Microsoft’s big bet to build a usable quantum computer based on two-dimensional quasiparticles just got bigger.
Purdue University says it has signed a five-year agreement with Microsoft to expand its role in an international quantum computing collaboration known as Station Q.
Microsoft announced last November that it was moving ahead with its Station Q campaign to build a working computer. The consortium now extends to Purdue as well as TU Delft in the Netherlands, the Niels Bohr Institute in Denmark, the University of Sydney in Australia, ETH Zurich in Switzerland and the University of Maryland.
Purdue has been working with Microsoft on quantum computing for more than a year, but the newly signed agreement deepens the connections at Station Q Purdue.
“What’s exciting is that we’re doing the science and engineering hand-in-hand, at the same time,” Professor Michael Manfra, director of Station Q Purdue, said today in a news release. “We are lucky to be part of this truly amazing global team.”
Microsoft is one of several high-tech heavyweights that are laying bets on quantum computing technology. Google, IBM and Intel are also part of the quest.
In March, IBM unveiled plans to build a breed of quantum devices that could be used for cloud computing. This month, Canada-based D-Wave Systems announced that it’s received $30 million in new funding for its quantum computer development effort, with the potential for $20 million more.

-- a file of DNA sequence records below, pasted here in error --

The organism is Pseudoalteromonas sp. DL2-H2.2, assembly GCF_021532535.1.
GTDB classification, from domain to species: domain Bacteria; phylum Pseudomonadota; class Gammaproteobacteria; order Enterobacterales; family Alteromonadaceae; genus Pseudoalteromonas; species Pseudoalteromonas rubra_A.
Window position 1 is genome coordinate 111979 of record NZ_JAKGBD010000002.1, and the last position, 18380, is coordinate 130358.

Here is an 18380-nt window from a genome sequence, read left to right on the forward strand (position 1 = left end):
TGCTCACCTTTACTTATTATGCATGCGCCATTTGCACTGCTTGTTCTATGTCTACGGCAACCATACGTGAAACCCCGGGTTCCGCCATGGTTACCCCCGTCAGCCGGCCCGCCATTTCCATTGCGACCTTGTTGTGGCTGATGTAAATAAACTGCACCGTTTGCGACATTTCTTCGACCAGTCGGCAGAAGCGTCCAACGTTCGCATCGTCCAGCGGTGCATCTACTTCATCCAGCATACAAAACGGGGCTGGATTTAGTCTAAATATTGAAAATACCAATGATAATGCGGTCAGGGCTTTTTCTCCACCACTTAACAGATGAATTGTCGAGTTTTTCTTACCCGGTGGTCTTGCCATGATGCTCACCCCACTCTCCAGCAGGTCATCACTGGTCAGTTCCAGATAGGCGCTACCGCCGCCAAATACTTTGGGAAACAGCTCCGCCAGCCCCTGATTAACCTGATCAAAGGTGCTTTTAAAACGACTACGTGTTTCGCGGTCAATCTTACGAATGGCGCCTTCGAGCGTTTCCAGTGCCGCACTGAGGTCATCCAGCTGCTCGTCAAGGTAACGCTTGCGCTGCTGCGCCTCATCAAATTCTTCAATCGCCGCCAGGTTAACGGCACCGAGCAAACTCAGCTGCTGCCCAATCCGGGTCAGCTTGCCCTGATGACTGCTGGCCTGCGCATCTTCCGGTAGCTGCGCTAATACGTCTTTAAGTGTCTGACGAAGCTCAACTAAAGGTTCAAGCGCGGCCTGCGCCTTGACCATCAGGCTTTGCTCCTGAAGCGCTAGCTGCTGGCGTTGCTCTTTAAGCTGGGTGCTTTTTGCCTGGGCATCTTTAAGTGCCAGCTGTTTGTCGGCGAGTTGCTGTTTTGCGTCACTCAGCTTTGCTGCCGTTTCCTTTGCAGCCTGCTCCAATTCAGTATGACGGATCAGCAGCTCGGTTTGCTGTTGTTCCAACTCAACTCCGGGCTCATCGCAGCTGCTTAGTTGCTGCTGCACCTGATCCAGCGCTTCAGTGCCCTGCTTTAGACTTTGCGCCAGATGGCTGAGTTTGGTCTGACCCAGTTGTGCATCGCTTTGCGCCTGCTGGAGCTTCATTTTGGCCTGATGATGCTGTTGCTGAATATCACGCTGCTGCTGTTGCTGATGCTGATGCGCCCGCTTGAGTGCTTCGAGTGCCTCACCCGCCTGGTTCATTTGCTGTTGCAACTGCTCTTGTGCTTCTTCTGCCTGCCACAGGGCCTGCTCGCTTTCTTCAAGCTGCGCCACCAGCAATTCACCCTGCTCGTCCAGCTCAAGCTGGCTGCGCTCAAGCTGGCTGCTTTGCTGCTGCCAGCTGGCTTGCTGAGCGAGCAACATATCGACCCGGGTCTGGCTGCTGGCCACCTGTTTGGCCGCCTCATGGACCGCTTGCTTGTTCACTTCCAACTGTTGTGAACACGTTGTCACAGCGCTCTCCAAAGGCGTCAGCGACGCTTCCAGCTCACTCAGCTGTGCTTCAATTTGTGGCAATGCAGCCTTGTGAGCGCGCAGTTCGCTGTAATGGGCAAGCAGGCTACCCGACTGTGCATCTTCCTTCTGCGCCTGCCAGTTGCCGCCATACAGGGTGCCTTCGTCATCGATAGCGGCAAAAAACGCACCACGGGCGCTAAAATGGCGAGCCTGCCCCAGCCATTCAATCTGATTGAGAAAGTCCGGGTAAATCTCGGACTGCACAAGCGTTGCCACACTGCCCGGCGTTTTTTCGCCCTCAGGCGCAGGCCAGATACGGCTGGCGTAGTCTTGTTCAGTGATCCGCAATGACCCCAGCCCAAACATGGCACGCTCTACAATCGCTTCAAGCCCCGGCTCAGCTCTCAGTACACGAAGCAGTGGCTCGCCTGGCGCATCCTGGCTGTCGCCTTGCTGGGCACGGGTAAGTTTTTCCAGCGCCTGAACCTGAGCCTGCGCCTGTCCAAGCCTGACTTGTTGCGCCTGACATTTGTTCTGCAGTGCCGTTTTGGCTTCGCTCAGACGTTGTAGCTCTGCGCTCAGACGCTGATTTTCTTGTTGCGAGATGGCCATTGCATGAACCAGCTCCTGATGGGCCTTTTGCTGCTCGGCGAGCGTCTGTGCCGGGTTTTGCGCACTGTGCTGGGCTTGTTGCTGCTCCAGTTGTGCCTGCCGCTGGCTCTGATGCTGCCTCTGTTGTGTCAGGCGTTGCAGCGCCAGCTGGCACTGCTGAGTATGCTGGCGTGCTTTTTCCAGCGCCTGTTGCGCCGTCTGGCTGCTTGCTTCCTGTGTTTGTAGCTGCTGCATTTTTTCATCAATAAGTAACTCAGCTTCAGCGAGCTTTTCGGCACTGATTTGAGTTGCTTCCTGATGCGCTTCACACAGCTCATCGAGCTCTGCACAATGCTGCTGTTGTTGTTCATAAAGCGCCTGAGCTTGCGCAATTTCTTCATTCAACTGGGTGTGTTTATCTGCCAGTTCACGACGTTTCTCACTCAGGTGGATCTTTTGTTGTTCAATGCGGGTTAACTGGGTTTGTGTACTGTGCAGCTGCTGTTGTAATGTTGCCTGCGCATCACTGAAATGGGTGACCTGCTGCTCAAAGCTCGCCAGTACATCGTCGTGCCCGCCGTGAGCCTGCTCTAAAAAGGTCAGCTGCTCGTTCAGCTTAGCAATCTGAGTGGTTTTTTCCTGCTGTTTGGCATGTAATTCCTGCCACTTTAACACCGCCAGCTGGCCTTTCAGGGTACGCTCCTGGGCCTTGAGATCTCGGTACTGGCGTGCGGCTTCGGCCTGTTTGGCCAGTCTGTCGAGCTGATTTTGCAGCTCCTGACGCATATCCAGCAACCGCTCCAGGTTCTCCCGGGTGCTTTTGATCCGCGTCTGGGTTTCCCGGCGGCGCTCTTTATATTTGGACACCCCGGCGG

Why quantum? Classical computing is based on the manipulation of well-defined bits, either ones and zeros, but quantum computing takes a radically different approach. It relies on fuzzy computational systems that can represent ones and zeros simultaneously, in a state known as superposition.
Theorists say quantum computers would be far better suited for solving particular categories of problems, such as cryptography, cryptoanalysis and secure communications as well as computer modeling for molecular interactions and climate change.
However, working with the quantum world poses challenges. For example, it’s difficult to keep a system of interconnected quantum bits, or qubits, stable enough for useful computation. Outside interference tends to push the qubits out of superposition prematurely.
Microsoft and its Station Q collaborators aim to address that particular challenge with an approach known as scalable topological quantum computing.
“Topological quantum computing utilizes qubits that store information ‘non-locally,’ and the outside noise sources have less effect on the qubit, so we expect it to be more robust,” Manfra said.
The approach calls for weaving together arrays of exotic subatomic quasiparticles known as non-abelian anyons. Theoretically, such phenomena emerge from two-dimensional quantum systems, but so far, researchers have found only tentative evidence for their existence.
In the years ahead, Station Q’s researchers will have to solve knotty problems in materials science and condensed matter physics as well as electrical engineering and computer architecture, Manfra said.
“This is why Microsoft has assembled such a diverse set of talented people to tackle this large-scale problem,” he said. “No one person or group can be expert in all aspects.”
Purdue’s main focus will be to study ultra-pure semiconductors and hybrid systems of semiconductors and superconductors that could provide the physical platform for Station Q’s quantum computer.